Country music artist Kenny Feidler follows in footsteps of other rodeo athletes turned musicians

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Ask pretty much any songwriter how they come up with ideas for their songs, and it’s a good bet that they’ll say they write what they know.

Whether that is heartache, loss of faith, family struggles or other issues, many songwriters incorporate life experiences into their craft.

For South Dakota country singer-songwriter Kenny Feidler, this is exactly the case.

“I’m not a catchy, trendy guy. I stick to writing what I know about,” Feidler said. “That changes as you get older, and it grows with you. You try to have your songs grow with your life.”

As a former rodeo athlete, Feidler writes and sings about the trials and tribulations of driving endless miles across the United States to rodeo after rodeo, chasing checks and championship belt buckles.

Kenny Feidler and The Cowboy Killers have released four albums along with several singles and EPs. (Courtesy/Kenny Feidler)

“I used to ride bareback horses up until five years ago when I kind of gave it up. I turned 30 and had kids,” Feidler said. “I pro-rodeoed and did college rodeo and all that stuff for quite a while.”

During his rodeo career, Feidler learned about fellow rodeo-athlete-turned-musician Chris LeDoux.

LeDoux, also a bareback rider, was a champion rodeo athlete as well as a musician.

Over his career, the Wyoming native recorded 36 albums, which have sold more than 6 million units in the U.S.

Some of his most well-known songs include “This Cowboy’s Hat,” “Copenhagen” and “Western Skies.”

LeDoux, like many cowboys pursuing music on the side, most notably former bull rider and rising country music sensation Cody Johnson, sold tapes of his songs out of the back of his truck at rodeo events.

“That’s how I got into this gig, by doing the same kind of thing,” Feidler said. “It’s kind of a natural fit. The lifestyle is kind of similar; we spend so much time out on the road in both lives.”

For as much as he loved being a rodeo athlete, Feidler doesn’t really get an itch to hop back on a bronc for a ride around the ring.

“I know a lot of guys that rodeo when they stop, they miss that social aspect. Being in the trenches with your friends and being out on the road chasing it,” he said. “Because it is our demographic — cowboys and rodeo crowds — it doesn’t feel like I really left it.”

Similar to Chris LeDoux and Cody Johnson, musician Kenny Feidler was once a rodeo athlete driving endless miles from rodeo to rodeo before turning to music full time. (Courtesy/Kenny Feidler)
Similar to Chris LeDoux and Cody Johnson, musician Kenny Feidler was once a rodeo athlete driving endless miles from rodeo to rodeo before turning to music full time. (Courtesy/Kenny Feidler)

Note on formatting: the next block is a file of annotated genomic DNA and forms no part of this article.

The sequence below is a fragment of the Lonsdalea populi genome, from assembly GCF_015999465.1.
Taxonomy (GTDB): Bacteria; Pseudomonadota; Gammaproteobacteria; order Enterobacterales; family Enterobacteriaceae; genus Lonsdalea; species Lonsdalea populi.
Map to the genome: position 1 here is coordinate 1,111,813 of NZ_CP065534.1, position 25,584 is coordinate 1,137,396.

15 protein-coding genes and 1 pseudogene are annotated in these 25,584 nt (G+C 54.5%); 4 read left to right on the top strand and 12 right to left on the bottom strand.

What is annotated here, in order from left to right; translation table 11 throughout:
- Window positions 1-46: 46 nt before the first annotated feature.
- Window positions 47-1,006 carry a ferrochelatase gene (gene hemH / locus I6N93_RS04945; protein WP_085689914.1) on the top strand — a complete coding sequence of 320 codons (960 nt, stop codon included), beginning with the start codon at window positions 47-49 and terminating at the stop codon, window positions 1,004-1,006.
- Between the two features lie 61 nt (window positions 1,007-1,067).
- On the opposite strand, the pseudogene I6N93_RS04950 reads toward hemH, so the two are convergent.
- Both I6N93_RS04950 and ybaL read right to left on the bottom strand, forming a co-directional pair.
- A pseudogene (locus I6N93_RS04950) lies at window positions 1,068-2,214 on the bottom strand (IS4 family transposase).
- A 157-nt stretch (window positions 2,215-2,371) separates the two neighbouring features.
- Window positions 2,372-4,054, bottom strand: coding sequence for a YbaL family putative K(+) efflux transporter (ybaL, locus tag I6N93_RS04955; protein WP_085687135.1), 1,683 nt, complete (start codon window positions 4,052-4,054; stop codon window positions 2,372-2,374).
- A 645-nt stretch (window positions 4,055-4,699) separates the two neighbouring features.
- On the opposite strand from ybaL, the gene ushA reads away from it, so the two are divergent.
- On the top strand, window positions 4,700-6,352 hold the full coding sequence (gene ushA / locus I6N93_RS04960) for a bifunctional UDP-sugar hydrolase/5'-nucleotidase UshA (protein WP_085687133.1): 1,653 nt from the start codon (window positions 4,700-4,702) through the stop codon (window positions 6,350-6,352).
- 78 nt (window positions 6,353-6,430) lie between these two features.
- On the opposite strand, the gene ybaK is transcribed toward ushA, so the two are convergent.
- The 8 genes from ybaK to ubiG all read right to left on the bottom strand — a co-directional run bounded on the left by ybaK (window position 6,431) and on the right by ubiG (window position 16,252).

Music fans that attend Feidler’s show can expect a high-energy performance.

“As much as I have a lot of rodeo-related things and cowboy songs, the live show itself is a lot heavier, a lot more rock and roll, than people expect,” he said. “We go pretty hard for the 90-minute set and pour it all out there.”

Songs that audience members can expect to hear at any Feidler performance include “Cowboy Shit” and a handful of his older pieces.

“’Cowboy Shit’ may sound like a joke, but it’s about traveling with my friends back in the day,” Feidler said. “There’s a lot of songs that I’ve been playing for the past two years that just never got recorded. I don’t really shelve anything; I play it all.”

Feidler and The Cowboy Killers are scheduled to headline the Cheyenne Frontier Days After Party at 8:30 p.m. Friday at The Outlaw Saloon, 312 S. Greeley Highway, Cheyenne.

Being a historic rodeo and dubbed “The Daddy of ‘Em All,” performing as a rodeo athlete, or musician, at Cheyenne Frontier Days is quite the honor.

“I never actually have been to Cheyenne during the rodeo, it just never happened for me. So this is really cool,” Feidler said.

Feidler will be joined by artists Kellen Smith, the Nate Champion Band, Ashley Wineland and Lendon James for an evening filled with live music and dancing.

“Kellen Smith is a good friend of mine, and this is a good package for that scene. The kind of music that we play resonates well with that crowd,” Feidler said.

Tickets are $15 per person for general admission and $100 per person for VIP. The show is open to adults 21 and older.

For more information, or to purchase tickets to the show, go to

If you can’t make Feidler’s show in Cheyenne, he and his band are scheduled to perform Friday, Aug. 4 at the Yuma County Fairgrounds, Friday, Aug. 18 at the Arkansas Valley Fair Grounds in Rocky Ford and Saturday, Aug. 19 at the Globe Hall in Denver.

To learn more about Kenny Feidler and the Cowboy Killers, including links to their music and merchandise, go to

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Written by: Soft FM Radio Staff

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